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Photo Essay
February 1999

Type I Diabetic Cataract

Arch Ophthalmol. 1999;117(2):284-285. doi:10.1001/archopht.117.2.284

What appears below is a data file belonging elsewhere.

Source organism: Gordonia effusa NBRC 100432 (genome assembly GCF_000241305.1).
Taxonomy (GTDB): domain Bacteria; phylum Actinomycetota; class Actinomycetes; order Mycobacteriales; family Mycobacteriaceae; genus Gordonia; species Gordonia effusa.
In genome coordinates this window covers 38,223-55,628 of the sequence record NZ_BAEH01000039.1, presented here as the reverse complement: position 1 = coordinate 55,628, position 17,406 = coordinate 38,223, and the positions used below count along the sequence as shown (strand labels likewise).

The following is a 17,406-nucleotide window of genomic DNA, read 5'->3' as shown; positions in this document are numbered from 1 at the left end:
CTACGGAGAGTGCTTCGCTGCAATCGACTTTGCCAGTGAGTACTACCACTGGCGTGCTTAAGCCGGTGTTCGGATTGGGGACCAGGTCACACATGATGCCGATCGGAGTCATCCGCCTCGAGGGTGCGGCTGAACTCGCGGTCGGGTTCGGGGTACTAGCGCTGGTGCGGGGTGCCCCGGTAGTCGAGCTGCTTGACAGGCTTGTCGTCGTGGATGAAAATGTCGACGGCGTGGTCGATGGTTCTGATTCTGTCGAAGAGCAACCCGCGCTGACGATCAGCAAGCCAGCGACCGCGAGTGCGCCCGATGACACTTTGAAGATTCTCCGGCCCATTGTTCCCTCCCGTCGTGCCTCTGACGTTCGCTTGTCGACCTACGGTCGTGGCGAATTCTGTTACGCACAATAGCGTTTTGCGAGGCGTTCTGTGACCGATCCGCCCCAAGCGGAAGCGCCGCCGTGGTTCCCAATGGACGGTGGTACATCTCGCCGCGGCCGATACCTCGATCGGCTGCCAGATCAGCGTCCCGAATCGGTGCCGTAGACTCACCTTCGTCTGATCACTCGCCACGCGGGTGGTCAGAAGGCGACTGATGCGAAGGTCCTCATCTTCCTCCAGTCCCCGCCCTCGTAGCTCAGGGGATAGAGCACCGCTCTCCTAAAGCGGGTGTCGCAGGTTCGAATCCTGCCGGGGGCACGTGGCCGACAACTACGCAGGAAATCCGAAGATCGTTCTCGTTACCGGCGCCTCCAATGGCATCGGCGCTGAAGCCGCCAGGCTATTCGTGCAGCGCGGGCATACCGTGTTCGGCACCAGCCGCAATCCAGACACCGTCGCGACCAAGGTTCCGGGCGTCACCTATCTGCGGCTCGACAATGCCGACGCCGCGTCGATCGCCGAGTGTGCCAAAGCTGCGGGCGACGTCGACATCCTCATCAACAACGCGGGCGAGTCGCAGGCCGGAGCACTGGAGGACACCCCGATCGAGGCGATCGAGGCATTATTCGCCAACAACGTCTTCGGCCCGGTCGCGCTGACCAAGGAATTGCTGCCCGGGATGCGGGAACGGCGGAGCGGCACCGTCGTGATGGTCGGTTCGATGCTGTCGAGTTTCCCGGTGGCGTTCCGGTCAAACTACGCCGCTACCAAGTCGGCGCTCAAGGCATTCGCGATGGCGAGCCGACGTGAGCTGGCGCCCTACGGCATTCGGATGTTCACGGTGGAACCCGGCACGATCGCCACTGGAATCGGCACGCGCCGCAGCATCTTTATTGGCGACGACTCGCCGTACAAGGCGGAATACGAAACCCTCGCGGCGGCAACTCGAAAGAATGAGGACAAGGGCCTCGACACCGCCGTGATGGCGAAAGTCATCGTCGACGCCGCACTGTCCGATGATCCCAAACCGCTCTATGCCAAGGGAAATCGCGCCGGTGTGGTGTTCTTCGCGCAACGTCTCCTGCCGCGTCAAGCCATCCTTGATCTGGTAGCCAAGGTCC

A 15-YEAR-OLD white girl complained of blurred vision and was found to have cortical cataracts and a fasting blood glucose level of 25 mmol/L (450 mg/dL). During the course of insulin regulation, the cataract in the right eye rapidly matured, resulting in a visual acuity decrease from 20/30 to 20/400 and a myopic shift from −4.00 to −7.00. Slitlamp examination of the right eye showed the lens to be markedly swollen with dense cortical opacities consisting of water clefts, vacuoles, and liquefied lens fibers (Figure 1). In the left eye, there was early cortical clouding, water clefts, vacuoles, and spokes (Figure 2). Zeiss-Scheimpflug imaging (Figure 3) demonstrated the shallow anterior chamber in the right eye (1.4 mm compared with a normal measurement of 2.7 mm), as well as the swollen lens, opaque cortex, and relatively clear nucleus. The left eye showed the early cortical cataract and clear nucleus. Eventually, the left cataract also became mature. The patient underwent successful cataract/intraocular lens surgery, with resulting visual acuity of 20/20 OU.